Year-old OpenStack's cloud future looks rosy

Dell, Citrix, Rackspace, and other tech companies are paying more than lip service to the open source cloud platform

As the recent uproar over the Amazon outage cast in bold relief, Amazon Web Services has become the de facto standard for IaaS in the public cloud. While companies such as VMware, Microsoft, Red Hat, and IBM hope to use their data center presence to grab significant pieces of the IaaS pie, a growing number of technology providers are aligning around open source cloud contender OpenStack as a platform for both public cloud providers and for customers' private clouds.

That backing has by no means been trivial, either. Well-established vendors and providers such as Dell, Rackspace, and Citrix are throwing real weight behind OpenStack in the form of actual products and implementations (as opposed to intriguing propositions -- such as Cisco's vision of a network-as-a-service built on OpenStack or AT&T's consideration of building a private cloud on the platform).

That's good news. It means the year-old project isn't likely to fade away anytime soon -- unlike so many other well-intentioned open source projects -- unless the platform fails to live up to expectations as flexible cloud platform enabling the development of interoperable services that allow customers to seamlessly move workloads from one cloud service provider to another.

Dell is among the most notable companies to throw its weight behind OpenStack. The company this week unveiled its anticipated package of hardware, software, and services built around OpenStack, aimed at giving organizations the tools to deploy their own IaaS operations.

The cloud package includes the full suite of OpenStack software running on Linux Ubuntu 10.10 and installed on Dell PowerEdge C servers. Dell also rolled out its open source Crowbar software, which can automate the installation and configuration of OpenStack across multiple nodes, executing tasks such as BIOS configuration, RAID configuration, and network discovery. Dell and Rackspace Cloud Builders will provide consultation services, and Dell supplies a reference architecture, or blueprint, to help organizations design their clouds.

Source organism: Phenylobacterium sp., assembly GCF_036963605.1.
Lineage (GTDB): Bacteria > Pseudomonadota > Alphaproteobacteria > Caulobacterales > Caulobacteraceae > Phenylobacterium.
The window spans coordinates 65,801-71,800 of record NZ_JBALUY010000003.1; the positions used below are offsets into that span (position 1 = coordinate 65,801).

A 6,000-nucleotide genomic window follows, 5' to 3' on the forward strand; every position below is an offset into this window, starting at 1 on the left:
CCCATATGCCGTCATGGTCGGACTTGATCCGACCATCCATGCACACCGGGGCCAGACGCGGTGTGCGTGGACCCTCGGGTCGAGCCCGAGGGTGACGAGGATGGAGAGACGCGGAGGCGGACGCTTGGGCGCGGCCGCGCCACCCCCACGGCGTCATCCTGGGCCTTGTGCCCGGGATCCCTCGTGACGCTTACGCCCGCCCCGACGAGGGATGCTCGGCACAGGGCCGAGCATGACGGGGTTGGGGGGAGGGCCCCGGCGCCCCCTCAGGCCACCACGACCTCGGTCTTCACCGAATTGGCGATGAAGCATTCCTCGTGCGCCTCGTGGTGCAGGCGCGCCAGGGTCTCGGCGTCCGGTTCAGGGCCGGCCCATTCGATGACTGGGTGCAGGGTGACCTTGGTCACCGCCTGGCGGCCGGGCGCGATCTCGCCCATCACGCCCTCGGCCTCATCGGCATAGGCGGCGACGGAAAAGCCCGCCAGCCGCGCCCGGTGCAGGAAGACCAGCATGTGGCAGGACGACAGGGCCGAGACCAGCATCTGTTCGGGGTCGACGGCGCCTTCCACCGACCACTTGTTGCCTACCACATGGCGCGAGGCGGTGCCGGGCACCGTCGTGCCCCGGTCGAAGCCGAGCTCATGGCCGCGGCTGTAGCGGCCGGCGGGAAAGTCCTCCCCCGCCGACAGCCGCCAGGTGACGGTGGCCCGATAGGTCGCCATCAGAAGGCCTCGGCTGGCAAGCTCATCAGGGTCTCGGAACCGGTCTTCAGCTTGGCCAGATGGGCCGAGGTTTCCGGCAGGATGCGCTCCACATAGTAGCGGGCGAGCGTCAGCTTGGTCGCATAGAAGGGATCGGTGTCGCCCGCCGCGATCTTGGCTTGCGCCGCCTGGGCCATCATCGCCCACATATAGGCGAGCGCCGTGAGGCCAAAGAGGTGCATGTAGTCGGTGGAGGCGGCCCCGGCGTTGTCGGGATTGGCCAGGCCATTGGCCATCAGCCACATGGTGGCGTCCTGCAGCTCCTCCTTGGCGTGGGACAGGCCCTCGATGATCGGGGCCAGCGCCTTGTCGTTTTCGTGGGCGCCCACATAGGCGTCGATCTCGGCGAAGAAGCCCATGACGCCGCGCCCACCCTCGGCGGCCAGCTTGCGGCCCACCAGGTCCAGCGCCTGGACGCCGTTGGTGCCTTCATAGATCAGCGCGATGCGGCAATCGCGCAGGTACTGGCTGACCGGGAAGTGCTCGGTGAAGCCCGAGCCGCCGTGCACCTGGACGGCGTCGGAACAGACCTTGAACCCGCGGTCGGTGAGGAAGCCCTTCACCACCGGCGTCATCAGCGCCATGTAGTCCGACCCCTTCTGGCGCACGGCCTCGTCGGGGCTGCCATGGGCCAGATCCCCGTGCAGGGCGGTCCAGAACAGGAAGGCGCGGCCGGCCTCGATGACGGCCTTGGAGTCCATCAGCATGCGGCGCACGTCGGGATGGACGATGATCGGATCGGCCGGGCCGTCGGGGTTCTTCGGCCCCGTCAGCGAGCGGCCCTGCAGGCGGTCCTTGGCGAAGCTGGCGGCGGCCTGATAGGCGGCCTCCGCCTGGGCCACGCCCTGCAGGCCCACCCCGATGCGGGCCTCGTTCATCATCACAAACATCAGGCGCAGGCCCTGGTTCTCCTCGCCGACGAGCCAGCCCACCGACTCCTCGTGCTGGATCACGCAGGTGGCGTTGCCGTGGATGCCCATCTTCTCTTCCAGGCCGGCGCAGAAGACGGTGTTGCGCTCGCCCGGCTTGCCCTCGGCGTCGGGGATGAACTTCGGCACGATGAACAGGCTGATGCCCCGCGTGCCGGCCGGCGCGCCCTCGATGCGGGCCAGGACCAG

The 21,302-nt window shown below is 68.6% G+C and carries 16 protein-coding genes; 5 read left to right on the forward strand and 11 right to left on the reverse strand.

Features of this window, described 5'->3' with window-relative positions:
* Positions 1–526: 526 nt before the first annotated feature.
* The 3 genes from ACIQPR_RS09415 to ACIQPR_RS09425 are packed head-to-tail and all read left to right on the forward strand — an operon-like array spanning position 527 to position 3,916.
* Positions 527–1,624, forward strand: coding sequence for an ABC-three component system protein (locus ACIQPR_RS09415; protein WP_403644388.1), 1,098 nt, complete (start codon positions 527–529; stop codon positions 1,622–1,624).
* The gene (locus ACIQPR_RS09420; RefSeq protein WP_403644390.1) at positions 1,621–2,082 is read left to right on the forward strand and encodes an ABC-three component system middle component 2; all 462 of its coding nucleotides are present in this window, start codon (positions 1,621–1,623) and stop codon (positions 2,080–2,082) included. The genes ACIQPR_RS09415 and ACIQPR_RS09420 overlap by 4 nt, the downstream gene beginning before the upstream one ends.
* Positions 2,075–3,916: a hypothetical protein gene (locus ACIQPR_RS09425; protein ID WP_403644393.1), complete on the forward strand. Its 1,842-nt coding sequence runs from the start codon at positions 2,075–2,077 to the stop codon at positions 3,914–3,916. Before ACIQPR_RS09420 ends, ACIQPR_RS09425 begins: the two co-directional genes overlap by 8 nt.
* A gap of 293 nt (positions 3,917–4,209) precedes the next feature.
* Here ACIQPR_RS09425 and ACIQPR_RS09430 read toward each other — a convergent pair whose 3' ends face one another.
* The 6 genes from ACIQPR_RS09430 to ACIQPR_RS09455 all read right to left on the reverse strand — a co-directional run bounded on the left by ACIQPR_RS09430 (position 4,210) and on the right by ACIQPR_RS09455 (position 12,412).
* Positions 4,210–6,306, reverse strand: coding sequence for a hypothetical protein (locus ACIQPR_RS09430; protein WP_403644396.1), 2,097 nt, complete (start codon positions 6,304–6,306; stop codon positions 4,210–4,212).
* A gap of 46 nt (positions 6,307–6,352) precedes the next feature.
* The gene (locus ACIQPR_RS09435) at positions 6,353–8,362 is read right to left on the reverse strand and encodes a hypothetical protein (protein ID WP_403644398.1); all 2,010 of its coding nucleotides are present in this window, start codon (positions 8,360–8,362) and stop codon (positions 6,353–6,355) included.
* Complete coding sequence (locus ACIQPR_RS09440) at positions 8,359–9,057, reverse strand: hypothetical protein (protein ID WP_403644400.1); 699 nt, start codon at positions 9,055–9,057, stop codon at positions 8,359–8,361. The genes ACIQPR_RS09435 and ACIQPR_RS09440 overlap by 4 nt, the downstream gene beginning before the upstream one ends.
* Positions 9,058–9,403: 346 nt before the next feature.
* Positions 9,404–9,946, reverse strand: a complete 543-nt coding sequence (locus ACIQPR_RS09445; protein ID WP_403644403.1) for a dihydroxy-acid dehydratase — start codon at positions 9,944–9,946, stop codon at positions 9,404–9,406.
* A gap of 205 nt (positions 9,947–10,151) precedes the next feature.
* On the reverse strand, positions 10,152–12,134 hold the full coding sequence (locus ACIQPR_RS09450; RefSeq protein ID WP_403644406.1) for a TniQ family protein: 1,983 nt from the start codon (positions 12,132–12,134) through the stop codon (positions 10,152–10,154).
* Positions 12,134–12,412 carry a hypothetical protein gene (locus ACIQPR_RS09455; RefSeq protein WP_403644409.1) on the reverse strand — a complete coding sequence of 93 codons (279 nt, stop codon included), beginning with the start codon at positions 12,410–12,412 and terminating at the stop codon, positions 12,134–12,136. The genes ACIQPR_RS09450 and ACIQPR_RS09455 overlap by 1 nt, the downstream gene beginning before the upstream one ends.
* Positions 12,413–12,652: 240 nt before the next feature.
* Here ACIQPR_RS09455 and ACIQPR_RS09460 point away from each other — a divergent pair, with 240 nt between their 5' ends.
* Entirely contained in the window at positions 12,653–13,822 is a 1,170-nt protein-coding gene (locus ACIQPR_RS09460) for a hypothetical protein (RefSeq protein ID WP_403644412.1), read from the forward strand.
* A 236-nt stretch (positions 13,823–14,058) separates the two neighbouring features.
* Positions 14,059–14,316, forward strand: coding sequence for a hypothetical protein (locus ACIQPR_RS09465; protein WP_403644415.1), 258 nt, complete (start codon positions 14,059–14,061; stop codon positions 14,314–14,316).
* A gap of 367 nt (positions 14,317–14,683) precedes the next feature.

Rackspace's backing of OpenStack shouldn't be too surprising, given that the company developed the platform jointly with NASA. Still, Rackspace has signaled a deep commitment: The company recently revealed it plans to deploy the open source software across its entire cloud infrastructure. Specifically, the company is replacing its Cloud Servers VM-provisioning software with OpenStack starting this year.

Citrix, meanwhile, has also made a commitment to OpenStack in the form of a commercialized version of the platform dubbed Project Olympus. Project Olympus, according to Citrix, is a combination of a certified version of the open source bits of OpenStack that Citrix will bring down, test, certify, QA, package, and support, and a bundled cloud-optimized version of the company's hypervisor platform, Citrix XenServer. Due out by the end of this year, Project Olympus also promises tighter integration with Citrix's XenApp, XenDesktop, and NetScaler offerings.

Several lesser-known organizations are also investing in OpenStack:

  • Managed backup and data recovery provider SecurStore announced plans earlier this month to use OpenStack and Rackspace Cloud Builders deployment for its cloud storage services.
  • Cloud-based systems management company ScaleXtreme announced support for OpenStack as well as Project Olympus, thereby offering customers the ability to provision and manage servers on OpenStack-based virtualization systems in public, private, or hybrid-cloud deployments.
  • rPath, which automates software system construction, deployment, configuration, and maintenance across physical, virtual, and cloud environments, announced the launch of its OpenStack Compute Appliance, which allows users to automatically deploy, configure, and update to the OpenStack cloud platform on both physical and virtual infrastructures;
  • Nebula announced a turnkey OpenStack hardware appliance designed to help organizations easily deploy large private clouds, within minutes, from thousands of inexpensive computers.

This story, "Year-old OpenStack's cloud future looks rosy," was originally published at InfoWorld.com. Get the first word on what the important tech news really means with the InfoWorld Tech Watch blog. For the latest developments in business technology news, follow InfoWorld.com on Twitter.

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